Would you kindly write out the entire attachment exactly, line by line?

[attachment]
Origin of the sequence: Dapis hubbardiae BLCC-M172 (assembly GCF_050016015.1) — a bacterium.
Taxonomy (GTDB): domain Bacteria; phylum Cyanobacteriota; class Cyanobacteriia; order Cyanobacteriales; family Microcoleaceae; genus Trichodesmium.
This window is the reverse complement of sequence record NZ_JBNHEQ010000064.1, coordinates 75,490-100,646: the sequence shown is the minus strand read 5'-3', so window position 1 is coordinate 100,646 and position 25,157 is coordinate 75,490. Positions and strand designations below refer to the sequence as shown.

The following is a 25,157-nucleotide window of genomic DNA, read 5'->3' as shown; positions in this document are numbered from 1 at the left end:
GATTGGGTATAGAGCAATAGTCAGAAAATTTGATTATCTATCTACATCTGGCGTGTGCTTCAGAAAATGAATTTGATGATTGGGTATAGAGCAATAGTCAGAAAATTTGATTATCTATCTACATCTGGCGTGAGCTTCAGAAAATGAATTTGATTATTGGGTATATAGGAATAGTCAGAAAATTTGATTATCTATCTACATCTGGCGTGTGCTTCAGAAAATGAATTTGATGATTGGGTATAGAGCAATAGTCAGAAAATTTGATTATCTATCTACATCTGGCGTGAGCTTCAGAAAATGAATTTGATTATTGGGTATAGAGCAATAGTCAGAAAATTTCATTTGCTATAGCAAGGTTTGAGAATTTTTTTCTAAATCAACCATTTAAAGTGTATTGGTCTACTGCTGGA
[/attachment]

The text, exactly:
Origin of the sequence: Dapis hubbardiae BLCC-M172 (assembly GCF_050016015.1) — a bacterium.
Taxonomy (GTDB): domain Bacteria; phylum Cyanobacteriota; class Cyanobacteriia; order Cyanobacteriales; family Microcoleaceae; genus Trichodesmium.
This window is the reverse complement of sequence record NZ_JBNHEQ010000064.1, coordinates 75,490-100,646: the sequence shown is the minus strand read 5'-3', so window position 1 is coordinate 100,646 and position 25,157 is coordinate 75,490. Positions and strand designations below refer to the sequence as shown.

The following is a 25,157-nucleotide window of genomic DNA, read 5'->3' as shown; positions in this document are numbered from 1 at the left end:
GATTGGGTATAGAGCAATAGTCAGAAAATTTGATTATCTATCTACATCTGGCGTGTGCTTCAGAAAATGAATTTGATGATTGGGTATAGAGCAATAGTCAGAAAATTTGATTATCTATCTACATCTGGCGTGAGCTTCAGAAAATGAATTTGATTATTGGGTATATAGGAATAGTCAGAAAATTTGATTATCTATCTACATCTGGCGTGTGCTTCAGAAAATGAATTTGATGATTGGGTATAGAGCAATAGTCAGAAAATTTGATTATCTATCTACATCTGGCGTGAGCTTCAGAAAATGAATTTGATTATTGGGTATAGAGCAATAGTCAGAAAATTTCATTTGCTATAGCAAGGTTTGAGAATTTTTTTCTAAATCAACCATTTAAAGTGTATTGGTCTACTGCTGGA